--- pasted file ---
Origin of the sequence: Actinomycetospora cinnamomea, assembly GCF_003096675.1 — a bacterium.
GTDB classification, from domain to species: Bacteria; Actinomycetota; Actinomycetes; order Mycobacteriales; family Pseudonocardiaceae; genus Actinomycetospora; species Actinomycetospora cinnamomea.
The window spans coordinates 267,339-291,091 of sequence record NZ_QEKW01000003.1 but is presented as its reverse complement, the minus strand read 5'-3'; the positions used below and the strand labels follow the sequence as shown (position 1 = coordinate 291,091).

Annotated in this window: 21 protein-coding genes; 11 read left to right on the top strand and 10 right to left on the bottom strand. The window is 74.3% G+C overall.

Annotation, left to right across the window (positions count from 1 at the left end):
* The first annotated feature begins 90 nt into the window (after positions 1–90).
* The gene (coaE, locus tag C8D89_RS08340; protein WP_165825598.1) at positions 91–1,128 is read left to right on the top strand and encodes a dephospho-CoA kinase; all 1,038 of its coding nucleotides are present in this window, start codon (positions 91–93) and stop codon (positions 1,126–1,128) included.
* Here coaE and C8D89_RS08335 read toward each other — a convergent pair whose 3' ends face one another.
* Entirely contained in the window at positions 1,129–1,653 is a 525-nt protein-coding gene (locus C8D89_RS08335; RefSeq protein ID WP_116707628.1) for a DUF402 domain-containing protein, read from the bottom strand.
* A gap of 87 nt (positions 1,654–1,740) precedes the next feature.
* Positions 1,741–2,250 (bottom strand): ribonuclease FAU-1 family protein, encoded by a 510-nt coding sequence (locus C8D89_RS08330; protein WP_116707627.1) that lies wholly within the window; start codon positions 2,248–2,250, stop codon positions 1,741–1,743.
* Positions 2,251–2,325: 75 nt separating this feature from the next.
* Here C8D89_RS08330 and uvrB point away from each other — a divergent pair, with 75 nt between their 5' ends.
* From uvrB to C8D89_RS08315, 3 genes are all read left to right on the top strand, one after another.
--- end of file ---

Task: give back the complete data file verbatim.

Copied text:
Origin of the sequence: Actinomycetospora cinnamomea, assembly GCF_003096675.1 — a bacterium.
GTDB classification, from domain to species: Bacteria; Actinomycetota; Actinomycetes; order Mycobacteriales; family Pseudonocardiaceae; genus Actinomycetospora; species Actinomycetospora cinnamomea.
The window spans coordinates 267,339-291,091 of sequence record NZ_QEKW01000003.1 but is presented as its reverse complement, the minus strand read 5'-3'; the positions used below and the strand labels follow the sequence as shown (position 1 = coordinate 291,091).

Annotated in this window: 21 protein-coding genes; 11 read left to right on the top strand and 10 right to left on the bottom strand. The window is 74.3% G+C overall.

Annotation, left to right across the window (positions count from 1 at the left end):
* The first annotated feature begins 90 nt into the window (after positions 1–90).
* The gene (coaE, locus tag C8D89_RS08340; protein WP_165825598.1) at positions 91–1,128 is read left to right on the top strand and encodes a dephospho-CoA kinase; all 1,038 of its coding nucleotides are present in this window, start codon (positions 91–93) and stop codon (positions 1,126–1,128) included.
* Here coaE and C8D89_RS08335 read toward each other — a convergent pair whose 3' ends face one another.
* Entirely contained in the window at positions 1,129–1,653 is a 525-nt protein-coding gene (locus C8D89_RS08335; RefSeq protein ID WP_116707628.1) for a DUF402 domain-containing protein, read from the bottom strand.
* A gap of 87 nt (positions 1,654–1,740) precedes the next feature.
* Positions 1,741–2,250 (bottom strand): ribonuclease FAU-1 family protein, encoded by a 510-nt coding sequence (locus C8D89_RS08330; protein WP_116707627.1) that lies wholly within the window; start codon positions 2,248–2,250, stop codon positions 1,741–1,743.
* Positions 2,251–2,325: 75 nt separating this feature from the next.
* Here C8D89_RS08330 and uvrB point away from each other — a divergent pair, with 75 nt between their 5' ends.
* From uvrB to C8D89_RS08315, 3 genes are all read left to right on the top strand, one after another.